How to Sharpen Hollow Chisel Mortising Bits
Workbench Tool Storage Solutions
Simple Tape Trick for Tight Fitting Through-Mortises
How to Sharpen a Spokeshave
Speed Up Handplane Honing with Your Ruler
Drawbore Your Mortise-and-Tenon Joinery
Hinge Mortises on the Tablesaw
Simple Cabinetry with Pocket Hole Joinery
The Coolest Cutting Board Ever?
Smoothing Plane Tips and Techniques
A Woodworker's Guide to Grain Direction
Capture More Dust from Your Router Table
Finishing Technique for Greene and Greene Furniture
The Essential Tool Chest
Customize Your Router for Centered Mortises
A Door to Match My Kitchen Cabinetscomments (0) November 6th, 2011 in blogs
A few weeks ago on this blog, I presented my Kitchen Cabinet for an engineer. I did not include the paneled door, so this entry will fill that void. I chose to use a Shaker style cabinet door with a flat panel, and the door is inset to the face frame. Creating other styles and positioning would use the same procedure that I will show in the following steps.
I think the doors for most kitchen cabinets are made with equal widths for the stiles and rails. I'm not happy with the way that looks, so I'm making the lower rail 1/2-in. wider than the stiles or the upper rail.
Here are the 36-in. wide base cabinets without the doors and drawers.
Step 1: Draw a rectangle around the open perimeter of the cabinet - shown in blue color below. Double click on this face and make it a group.
Step 2 & 3: Make a copy of the group and move away from the assembly. Draw guidelines for the sizes of the stiles and rails. Select out the two rails and the stile and make them components. Be sure to check the box Replace selection with component.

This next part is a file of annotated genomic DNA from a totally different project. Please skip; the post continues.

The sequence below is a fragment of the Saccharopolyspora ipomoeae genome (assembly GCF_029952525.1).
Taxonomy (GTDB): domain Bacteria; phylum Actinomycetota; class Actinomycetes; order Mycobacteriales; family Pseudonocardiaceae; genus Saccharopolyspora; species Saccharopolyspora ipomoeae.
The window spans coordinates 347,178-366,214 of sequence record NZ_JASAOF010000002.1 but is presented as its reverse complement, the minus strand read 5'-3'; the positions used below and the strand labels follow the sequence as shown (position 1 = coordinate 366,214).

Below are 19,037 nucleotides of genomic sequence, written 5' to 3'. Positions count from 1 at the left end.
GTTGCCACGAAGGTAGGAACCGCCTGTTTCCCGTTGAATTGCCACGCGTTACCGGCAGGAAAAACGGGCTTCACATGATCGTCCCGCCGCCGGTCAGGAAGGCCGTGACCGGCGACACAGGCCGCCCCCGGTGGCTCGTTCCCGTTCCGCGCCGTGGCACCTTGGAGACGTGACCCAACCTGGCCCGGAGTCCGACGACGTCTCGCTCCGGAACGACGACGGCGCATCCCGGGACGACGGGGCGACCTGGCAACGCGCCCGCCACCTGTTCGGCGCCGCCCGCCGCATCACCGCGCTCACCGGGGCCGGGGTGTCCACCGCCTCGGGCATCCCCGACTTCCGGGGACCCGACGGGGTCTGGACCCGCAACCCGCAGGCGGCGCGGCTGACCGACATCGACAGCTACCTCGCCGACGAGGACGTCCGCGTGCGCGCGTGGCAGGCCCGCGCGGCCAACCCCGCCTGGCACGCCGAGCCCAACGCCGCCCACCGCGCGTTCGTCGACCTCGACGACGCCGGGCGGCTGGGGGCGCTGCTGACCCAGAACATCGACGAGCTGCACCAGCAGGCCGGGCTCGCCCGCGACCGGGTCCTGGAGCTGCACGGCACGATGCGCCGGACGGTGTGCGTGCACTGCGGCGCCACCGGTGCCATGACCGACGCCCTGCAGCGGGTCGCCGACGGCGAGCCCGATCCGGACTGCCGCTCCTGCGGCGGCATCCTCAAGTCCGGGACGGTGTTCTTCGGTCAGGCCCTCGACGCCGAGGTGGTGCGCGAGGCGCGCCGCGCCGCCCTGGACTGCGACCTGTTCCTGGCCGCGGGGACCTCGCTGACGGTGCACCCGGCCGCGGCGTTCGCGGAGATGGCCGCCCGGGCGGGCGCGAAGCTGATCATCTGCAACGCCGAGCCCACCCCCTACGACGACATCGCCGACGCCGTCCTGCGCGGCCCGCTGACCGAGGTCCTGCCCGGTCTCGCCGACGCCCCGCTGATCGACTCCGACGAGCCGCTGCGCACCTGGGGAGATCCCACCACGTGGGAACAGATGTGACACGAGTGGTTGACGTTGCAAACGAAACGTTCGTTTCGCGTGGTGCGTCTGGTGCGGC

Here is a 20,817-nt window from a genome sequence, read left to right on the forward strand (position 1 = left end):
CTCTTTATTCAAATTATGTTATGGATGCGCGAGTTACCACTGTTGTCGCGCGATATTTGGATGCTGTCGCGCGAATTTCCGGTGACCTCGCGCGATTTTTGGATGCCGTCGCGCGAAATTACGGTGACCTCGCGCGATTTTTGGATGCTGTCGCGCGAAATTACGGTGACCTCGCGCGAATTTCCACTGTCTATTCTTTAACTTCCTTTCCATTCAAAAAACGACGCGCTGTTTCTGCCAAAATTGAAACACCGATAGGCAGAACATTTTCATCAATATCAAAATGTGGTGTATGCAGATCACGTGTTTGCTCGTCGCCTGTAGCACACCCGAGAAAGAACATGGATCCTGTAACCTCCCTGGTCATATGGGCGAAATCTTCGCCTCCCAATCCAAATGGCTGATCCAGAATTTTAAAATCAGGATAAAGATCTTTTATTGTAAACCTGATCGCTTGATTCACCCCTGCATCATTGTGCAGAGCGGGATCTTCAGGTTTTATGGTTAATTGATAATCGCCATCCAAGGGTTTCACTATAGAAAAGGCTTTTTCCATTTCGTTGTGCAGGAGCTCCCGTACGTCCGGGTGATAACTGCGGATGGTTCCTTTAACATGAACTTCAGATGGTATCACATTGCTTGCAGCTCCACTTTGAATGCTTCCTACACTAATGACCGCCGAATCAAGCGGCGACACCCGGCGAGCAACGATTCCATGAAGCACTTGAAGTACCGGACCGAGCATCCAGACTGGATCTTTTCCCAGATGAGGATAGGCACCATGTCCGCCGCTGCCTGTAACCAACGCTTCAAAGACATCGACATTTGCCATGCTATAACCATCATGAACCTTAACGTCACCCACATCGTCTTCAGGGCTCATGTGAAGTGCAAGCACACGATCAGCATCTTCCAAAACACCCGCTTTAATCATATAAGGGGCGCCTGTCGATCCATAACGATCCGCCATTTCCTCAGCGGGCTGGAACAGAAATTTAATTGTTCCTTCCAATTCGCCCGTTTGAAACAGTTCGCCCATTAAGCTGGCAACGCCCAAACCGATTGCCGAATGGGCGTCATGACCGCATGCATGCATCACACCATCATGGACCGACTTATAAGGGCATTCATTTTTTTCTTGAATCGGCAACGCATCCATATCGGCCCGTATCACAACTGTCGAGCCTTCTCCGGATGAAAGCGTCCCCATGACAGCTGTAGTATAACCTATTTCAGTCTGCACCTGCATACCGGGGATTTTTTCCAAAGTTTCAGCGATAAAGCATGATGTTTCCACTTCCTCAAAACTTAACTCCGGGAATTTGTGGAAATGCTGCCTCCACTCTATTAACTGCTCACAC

Step 4: With Push/Pull Tool give the rails and stiles a thickness of 3/4-in.
Step 5: Find a router manufacturer's drawing on the Internet for a matching pair of cope and stick bits. Import a JPG picture into SketchUp to create the router bit shape in SketchUp. Alternatively, you can use the dimensions provided in the manufacturer's data. Create cutter shaped faces as shown below and make them groups.
Step 6: Place a cutter shape on the end of the Stile and explode the group and the Stile.
Step 7: Use the Push/Pull Tool to push out the shape along the inside edge of the Stile. You may need to select all and do a Soften/Smooth Edges to remove the extra edges in the bead. This completes the work on the Stile.
Step 8: Use the other cutter shape to route out the cope on the end of the Lower Rail. Before you do that, use the Push/Pull Tool to lengthen each end of the Rail by 3/8-in. Otherwise, positioning the cutter as shown below will take away 3/8-in. of the required length.
Step 9: Explode both the rail component and the cutter shape. Then use the Push/Pull Tool to route out the cope.
Step 10: Copy the coped end and move to the other end of the rail, and do a Flip Along the red axis. Then connect that copied shape to the corner of the other end. You'll need to delete waste with the Eraser Tool.
Step 11: Now we need to create the shaped inside edge of the Lower Rail. This cannot be done simply with the Push/Pull Tool since we already have shaped ends.
Position the cutter at one end of the rail and use the Push/Pull Tool to create a cutter for the whole length. Make sure to extend the new shape beyond both ends.